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ជនជាតិខ្មែរកើតនៅលើដីខ្មែរ ត្រូវចេះខំថែជាតិឲ្យបានរុងរឿង កេរ្តិ៍ឈ្មោះជាតិ យើងបានថ្កុំថ្កើង លុះត្រាតែយើងចេះថែរក្សា។ ទោះបីខ្មែររស់នៅប្រទេសណា ចូរកុំភ្លេចថាខ្លួនកើតមកជាខ្មែរ កុំឲ្យបរទេស គេមកបង្វែរ ឲ្យខ្មែរនិងខ្មែរ បែកសាមគ្គីគ្នា ថ្វីបើគេហ៊ានចំណាយ ប្រាក់កាសចាយហូរហៀរយ៉ាងណា ចូរកុំភ្លេច កេរ្តិ៍ឈ្មោះខេមរា រុងរឿងថ្លៃថ្លា តាំងពីបុរាណ ព្រលឹងជាតិនៅគង់វង្សបានយូរ ទាល់តែយើង ស៊ូរួបរួមគ្នាគ្រប់ប្រាណ កសាងជាតិដោយក្តីក្លាហាន នោះជាតិយើងបានស្គាល់ក្តីរុងរឿង។


Wednesday, February 27, 2013

Rebel group ready to deal

BRN insurgents tipped to ink formal peace pact

The national security chief will sign a peace agreement with an insurgent group operating in the deep South during Prime Minister Yingluck Shinawatra's visit to Malaysia Thursday.
This will be the first formal engagement between the government and insurgents if both sides go through with the agreement.
National Security Council (NSC) secretary-general Paradorn Pattanatabutr refused to name which insurgency group or leader he will sign an agreement with, but said the person signing represents a group that Malaysia believes operates in the deep South.
"It's another attempt by the government to tackle the unrest. It does not mean the peace agreement will end the ongoing violence.
"While I can't guarantee the agreement will succeed, it must be better than letting the South burn on like this," Lt Gen Paradorn said.
He said the agreement is a result of the Thai-Malaysian Peace Dialogue signed after Deputy Prime Minister Chalerm Yubamrung met Malaysian Prime Minister Najib Razak in the Malaysian capital recently.
A security source said Lt Gen Paradorn will sign the peace agreement with Asae Yaba, private secretary of Asae Toyib, deputy secretary-general of the Barisan Revolusi Nasional, or BRN group.
The same source said that while the BRN operates in the deep South, it does not control all militant cells, especially those at the operating level who still do not want to negotiate.
The national security chief also said the government is expected to hold talks with other southern insurgent leaders after Ms Yingluck comes back from Malaysia.
Lt Gen Paradorn was in Malaysia Wednesday to prepare the ground for Prime Minister Yingluck's visit Thursday.
Ms Yingluck is scheduled to attend the Thailand-Malaysia annual consultation in Putrajaya and hold talks with Mr Najib on Thailand's request for Malaysia to help arrange for discussions with insurgents in the deep South.
Lt Gen Paradorn said before leaving Bangkok Wednesday that several rebel leaders had approached him for talks.
"I am verifying whether they are indeed based in Malaysia and whether talks are possible before I proceed and ask Kuala Lumpur for cooperation. We estimate there are fewer than 1,000 insurgency sympathisers in Malaysia," Mr Paradorn said.
The army has estimated that about 9,000 militants are active in the deep South.
Mr Paradorn said Mr Najib wanted to establish anti-insurgency cooperation not only with Thailand but with other countries in Asia as well.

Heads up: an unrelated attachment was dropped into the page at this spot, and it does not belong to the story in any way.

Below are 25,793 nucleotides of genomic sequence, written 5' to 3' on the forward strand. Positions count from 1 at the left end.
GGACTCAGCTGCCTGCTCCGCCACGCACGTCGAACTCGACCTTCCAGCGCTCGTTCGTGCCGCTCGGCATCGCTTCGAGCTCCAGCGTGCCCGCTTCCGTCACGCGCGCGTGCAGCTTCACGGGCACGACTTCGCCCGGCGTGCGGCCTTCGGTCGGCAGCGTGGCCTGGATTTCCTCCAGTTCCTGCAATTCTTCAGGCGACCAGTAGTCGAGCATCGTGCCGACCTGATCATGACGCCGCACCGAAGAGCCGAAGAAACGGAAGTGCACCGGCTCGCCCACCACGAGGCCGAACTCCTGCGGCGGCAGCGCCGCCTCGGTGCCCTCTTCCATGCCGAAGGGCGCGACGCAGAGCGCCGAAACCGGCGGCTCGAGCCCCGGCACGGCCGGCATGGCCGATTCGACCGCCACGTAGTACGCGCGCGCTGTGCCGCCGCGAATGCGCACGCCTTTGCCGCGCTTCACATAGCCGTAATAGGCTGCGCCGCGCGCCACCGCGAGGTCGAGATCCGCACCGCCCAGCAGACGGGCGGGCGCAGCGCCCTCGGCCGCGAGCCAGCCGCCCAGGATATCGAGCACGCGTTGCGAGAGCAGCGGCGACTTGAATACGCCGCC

The NSC chief is expected to sign an accord with his Malaysian counterpart that says the security chiefs will cooperate to tackle the insurgency.
He said the formal collaboration will allow authorities to monitor new areas and give the insurgents nowhere to turn but the negotiating table."The condition for the talks is that seceding is off the agenda. It's against our constitution," Mr Paradorn said.
If the issue of allowing a special administrative zone comes up, the NSC will look into details and see if it contravenes the charter, he said.
"The talks will let us know what they think and want so that we can design some solutions.
"Everything will be based on the rule of law and the constitution," Mr Paradorn said.
Security officials earlier voiced concern over Ms Yingluck's attempt to forge such a formalised "peace talk".
They said the government would be boosting the status of the insurgents if they enter into formal negotiations while weakening its own position.
Mr Paradorn said asking for help from Malaysia does not mean Thailand is upgrading its domestic problem to the international level.
Prime Minister Yingluck Wednesday denied reports that her government planned to appoint former prime minister Chavalit Yongchaiyudh as a security adviser.
Ms Yingluck said Gen Chavalit had experience in dealing with the southernmost provinces but she has not had any discussions with him.
Defence Minister Sukumpol Suwannathat, who will accompany Ms Yingluck to Malaysia, said peace talks would be better than no talks at all.
"Any method or approach that will improve the situation in the South will be considered a good one. Negotiation is one option. It's nothing outrageous. How the discussion is arranged, whether we should have asked Malaysia to act as a facilitator, is a matter of detail," ACM Sukumpol said.
Democrat party leader Abhisit Vejjajiva said the government should exercise extreme caution before it enters into a formal agreement with any party.
"What is the role of Malaysia in this agreement? The government should be very careful because this is a very sensitive issue," Mr Abhisit said.
Meanwhile, in Narathiwat, two power poles on the Narathiwat-Pattani highway in Yi-ngo district were brought down by blasts late on Tuesday night. No one was hurt. Yingor police chief Pol Col Suthon Sukviseth said a 5kg improvised bomb was attached to each pole and then remotely detonated.


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